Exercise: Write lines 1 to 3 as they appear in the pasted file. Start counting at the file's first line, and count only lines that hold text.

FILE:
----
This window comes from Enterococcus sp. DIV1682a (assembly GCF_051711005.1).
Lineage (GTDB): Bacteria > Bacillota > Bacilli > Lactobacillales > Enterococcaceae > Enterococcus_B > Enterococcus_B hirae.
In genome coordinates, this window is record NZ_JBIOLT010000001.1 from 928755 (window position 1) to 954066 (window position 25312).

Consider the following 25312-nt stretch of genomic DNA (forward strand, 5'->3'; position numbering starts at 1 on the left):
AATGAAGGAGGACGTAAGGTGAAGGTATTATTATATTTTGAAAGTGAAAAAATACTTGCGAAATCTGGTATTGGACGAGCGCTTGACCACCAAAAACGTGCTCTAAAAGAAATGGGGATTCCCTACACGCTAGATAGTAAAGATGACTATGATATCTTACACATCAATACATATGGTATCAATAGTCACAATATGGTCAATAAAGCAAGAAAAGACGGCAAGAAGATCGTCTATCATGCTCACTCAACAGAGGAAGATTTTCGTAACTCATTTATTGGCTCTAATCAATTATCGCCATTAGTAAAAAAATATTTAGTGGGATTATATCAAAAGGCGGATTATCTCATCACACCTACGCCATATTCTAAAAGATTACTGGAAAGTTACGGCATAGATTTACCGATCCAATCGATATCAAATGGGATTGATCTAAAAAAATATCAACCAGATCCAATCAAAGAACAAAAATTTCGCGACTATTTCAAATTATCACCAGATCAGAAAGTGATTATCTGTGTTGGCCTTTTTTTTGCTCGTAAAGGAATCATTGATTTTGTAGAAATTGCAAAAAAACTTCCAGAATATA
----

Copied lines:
This window comes from Enterococcus sp. DIV1682a (assembly GCF_051711005.1).
Lineage (GTDB): Bacteria > Bacillota > Bacilli > Lactobacillales > Enterococcaceae > Enterococcus_B > Enterococcus_B hirae.
In genome coordinates, this window is record NZ_JBIOLT010000001.1 from 928755 (window position 1) to 954066 (window position 25312).